Quality standard


This quality standard covers advice about all methods of contraception for women, including emergency contraception. It applies to young people (under 25) and adults. This includes all women of childbearing potential, and young people under 16 who are competent to consent to contraceptive treatment under the Department of Health's Reference guide to consent for examination or treatment.

It does not cover sexual health or reducing sexually transmitted infections. For more information see the contraceptive services topic overview.

NICE quality standards focus on aspects of health and social care that are commissioned locally. Areas of national policy, such as the Department of Health's Commissioning sexual health services and interventions: best practice for local authorities, are therefore not covered, but should be read alongside this quality standard.

Why this quality standard is needed

An estimated 19% of pregnancies are unplanned[1]. Some groups are at a greater risk of unplanned pregnancy, including young people. According to the 2010/12 'National survey of sexual attitudes and lifestyles'[2], the median age of first intercourse was 17 for both sexes, but it was 16 in those aged 16–24 at interview. Between one‑quarter and one‑third of all young people are thought to have sex before 16.

Since 1998, the under‑18 conception rate for England and Wales has dropped by 51%. The estimated number of under‑18 conceptions in England and Wales fell from 24,306 in 2013 to 22,653 in 2014, a decrease of 6.8%. In women aged 15–17 the rate was 22.9 conceptions per 1,000 in 2014, the lowest since statistics were first recorded in 1969.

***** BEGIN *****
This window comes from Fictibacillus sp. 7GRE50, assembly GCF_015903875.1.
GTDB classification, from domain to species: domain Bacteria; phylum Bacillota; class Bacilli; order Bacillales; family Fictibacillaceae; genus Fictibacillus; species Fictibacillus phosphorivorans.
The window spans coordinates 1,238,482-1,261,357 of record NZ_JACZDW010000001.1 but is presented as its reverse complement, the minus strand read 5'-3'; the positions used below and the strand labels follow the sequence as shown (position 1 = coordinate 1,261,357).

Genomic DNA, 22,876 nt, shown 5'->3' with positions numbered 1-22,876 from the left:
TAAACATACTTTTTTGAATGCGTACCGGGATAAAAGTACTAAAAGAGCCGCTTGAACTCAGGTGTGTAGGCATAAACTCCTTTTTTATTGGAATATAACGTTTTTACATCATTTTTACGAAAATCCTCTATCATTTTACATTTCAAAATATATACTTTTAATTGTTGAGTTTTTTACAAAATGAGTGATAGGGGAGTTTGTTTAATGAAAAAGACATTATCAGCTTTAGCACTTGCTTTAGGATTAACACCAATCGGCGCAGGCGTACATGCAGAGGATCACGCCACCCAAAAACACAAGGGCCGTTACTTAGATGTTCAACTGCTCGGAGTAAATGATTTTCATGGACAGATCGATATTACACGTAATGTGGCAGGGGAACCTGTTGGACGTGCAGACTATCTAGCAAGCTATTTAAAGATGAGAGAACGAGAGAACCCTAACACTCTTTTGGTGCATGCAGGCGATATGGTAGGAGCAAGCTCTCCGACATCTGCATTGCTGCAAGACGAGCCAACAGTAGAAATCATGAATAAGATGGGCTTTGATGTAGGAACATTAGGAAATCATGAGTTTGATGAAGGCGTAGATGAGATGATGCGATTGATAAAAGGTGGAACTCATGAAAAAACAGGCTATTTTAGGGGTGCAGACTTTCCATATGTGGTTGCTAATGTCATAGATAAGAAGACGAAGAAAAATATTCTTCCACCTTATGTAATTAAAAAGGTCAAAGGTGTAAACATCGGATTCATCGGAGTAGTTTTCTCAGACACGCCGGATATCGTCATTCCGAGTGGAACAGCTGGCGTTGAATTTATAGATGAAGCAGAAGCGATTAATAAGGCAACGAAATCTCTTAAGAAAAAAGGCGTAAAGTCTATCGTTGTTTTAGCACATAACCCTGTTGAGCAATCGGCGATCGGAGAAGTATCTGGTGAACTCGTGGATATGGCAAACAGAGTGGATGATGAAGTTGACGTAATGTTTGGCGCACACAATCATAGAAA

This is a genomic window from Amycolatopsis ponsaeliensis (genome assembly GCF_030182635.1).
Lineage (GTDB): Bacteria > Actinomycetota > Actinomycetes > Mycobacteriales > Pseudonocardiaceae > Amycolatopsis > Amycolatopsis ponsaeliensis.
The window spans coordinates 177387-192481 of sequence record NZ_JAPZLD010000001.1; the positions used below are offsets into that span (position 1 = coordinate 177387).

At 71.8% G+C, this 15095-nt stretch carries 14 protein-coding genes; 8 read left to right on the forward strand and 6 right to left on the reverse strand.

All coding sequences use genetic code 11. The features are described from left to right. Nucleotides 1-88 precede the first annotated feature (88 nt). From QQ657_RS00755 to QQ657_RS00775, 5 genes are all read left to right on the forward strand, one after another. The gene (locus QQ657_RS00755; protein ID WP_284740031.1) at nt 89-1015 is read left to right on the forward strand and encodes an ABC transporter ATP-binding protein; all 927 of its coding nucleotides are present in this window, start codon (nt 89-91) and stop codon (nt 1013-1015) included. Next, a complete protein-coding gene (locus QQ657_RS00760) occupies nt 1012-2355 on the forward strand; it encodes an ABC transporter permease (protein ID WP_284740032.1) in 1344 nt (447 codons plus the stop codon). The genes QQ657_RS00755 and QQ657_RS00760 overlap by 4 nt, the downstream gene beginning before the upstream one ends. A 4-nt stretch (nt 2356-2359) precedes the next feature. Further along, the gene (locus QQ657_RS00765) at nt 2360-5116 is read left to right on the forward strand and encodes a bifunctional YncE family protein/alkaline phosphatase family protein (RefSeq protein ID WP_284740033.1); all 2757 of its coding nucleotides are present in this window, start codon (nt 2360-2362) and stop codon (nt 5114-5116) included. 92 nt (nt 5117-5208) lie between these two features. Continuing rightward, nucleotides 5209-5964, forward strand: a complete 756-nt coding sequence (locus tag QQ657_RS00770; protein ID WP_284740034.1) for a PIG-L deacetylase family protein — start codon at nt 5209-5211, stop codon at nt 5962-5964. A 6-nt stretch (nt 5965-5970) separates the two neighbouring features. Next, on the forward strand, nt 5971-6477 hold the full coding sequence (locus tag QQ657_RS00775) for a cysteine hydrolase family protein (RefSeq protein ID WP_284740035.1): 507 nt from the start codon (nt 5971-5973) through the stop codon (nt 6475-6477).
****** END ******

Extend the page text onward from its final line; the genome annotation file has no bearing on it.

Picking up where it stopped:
Current contraceptive methods

Current contraceptive methods include long-acting reversible contraception (also known as LARC), hormonal methods, oral and barrier methods.

Oral contraceptives are the most common form of contraception used by women (NHS contraceptive services: England, community contraceptive clinics, statistics for 2013–14, Health and Social Care information Centre). The male condom is another commonly used method in the UK.

In a 2008/09 survey, less than 1% of women reported using diaphragms and caps (Office for National Statistics' data on contraception and sexual health).

The uptake of long-acting reversible contraception has been slowly increasing. In 2013/14, 31% of all women who made contact with sexual and reproductive health services were enquiring about long-acting reversible contraception.

The effectiveness of oral contraceptive pills and barrier methods depend on their correct use every day or each time the person has sex. The effectiveness of long-acting reversible contraception does not rely on correct everyday use.

Abortion rates

Although 88% of women aged 15–44 in a heterosexual relationship report using at least 1 method of contraception, 184,571 abortions still took place in 2014 (Abortion statistics, England and Wales: 2014 Department of Health). The Department of Health statistics also show that, in 2014, the highest abortion rate was among women aged 22, at 28 per 1,000 pregnancies. The rate for those aged under 16 was 2.5 per 1,000, and for those aged under 18 it was 11.1 per 1,000. In 2014, 37% of abortions were among women who had already had 1 or more abortions.

Contraceptive services